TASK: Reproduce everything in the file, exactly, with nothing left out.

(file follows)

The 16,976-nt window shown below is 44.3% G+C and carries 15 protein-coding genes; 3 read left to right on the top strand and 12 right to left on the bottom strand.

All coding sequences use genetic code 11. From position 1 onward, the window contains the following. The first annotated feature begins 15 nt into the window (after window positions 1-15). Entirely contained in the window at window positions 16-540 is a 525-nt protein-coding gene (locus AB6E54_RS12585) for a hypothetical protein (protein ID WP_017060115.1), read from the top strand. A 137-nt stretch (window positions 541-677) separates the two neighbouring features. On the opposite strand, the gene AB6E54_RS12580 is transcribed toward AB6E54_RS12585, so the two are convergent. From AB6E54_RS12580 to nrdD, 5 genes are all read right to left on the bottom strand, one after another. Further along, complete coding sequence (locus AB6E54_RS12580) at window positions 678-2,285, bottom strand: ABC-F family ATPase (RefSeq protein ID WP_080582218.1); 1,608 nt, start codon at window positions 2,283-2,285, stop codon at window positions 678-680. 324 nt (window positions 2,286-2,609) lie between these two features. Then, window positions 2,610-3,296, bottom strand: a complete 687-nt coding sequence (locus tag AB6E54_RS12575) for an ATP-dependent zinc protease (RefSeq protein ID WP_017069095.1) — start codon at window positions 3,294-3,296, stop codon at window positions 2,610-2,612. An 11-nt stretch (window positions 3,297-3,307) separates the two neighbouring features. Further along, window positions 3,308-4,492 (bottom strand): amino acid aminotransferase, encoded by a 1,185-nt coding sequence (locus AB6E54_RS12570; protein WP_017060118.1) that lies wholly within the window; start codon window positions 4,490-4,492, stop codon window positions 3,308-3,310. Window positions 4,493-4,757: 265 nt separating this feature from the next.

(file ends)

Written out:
The 16,976-nt window shown below is 44.3% G+C and carries 15 protein-coding genes; 3 read left to right on the top strand and 12 right to left on the bottom strand.

All coding sequences use genetic code 11. From position 1 onward, the window contains the following. The first annotated feature begins 15 nt into the window (after window positions 1-15). Entirely contained in the window at window positions 16-540 is a 525-nt protein-coding gene (locus AB6E54_RS12585) for a hypothetical protein (protein ID WP_017060115.1), read from the top strand. A 137-nt stretch (window positions 541-677) separates the two neighbouring features. On the opposite strand, the gene AB6E54_RS12580 is transcribed toward AB6E54_RS12585, so the two are convergent. From AB6E54_RS12580 to nrdD, 5 genes are all read right to left on the bottom strand, one after another. Further along, complete coding sequence (locus AB6E54_RS12580) at window positions 678-2,285, bottom strand: ABC-F family ATPase (RefSeq protein ID WP_080582218.1); 1,608 nt, start codon at window positions 2,283-2,285, stop codon at window positions 678-680. 324 nt (window positions 2,286-2,609) lie between these two features. Then, window positions 2,610-3,296, bottom strand: a complete 687-nt coding sequence (locus tag AB6E54_RS12575) for an ATP-dependent zinc protease (RefSeq protein ID WP_017069095.1) — start codon at window positions 3,294-3,296, stop codon at window positions 2,610-2,612. An 11-nt stretch (window positions 3,297-3,307) separates the two neighbouring features. Further along, window positions 3,308-4,492 (bottom strand): amino acid aminotransferase, encoded by a 1,185-nt coding sequence (locus AB6E54_RS12570; protein WP_017060118.1) that lies wholly within the window; start codon window positions 4,490-4,492, stop codon window positions 3,308-3,310. Window positions 4,493-4,757: 265 nt separating this feature from the next.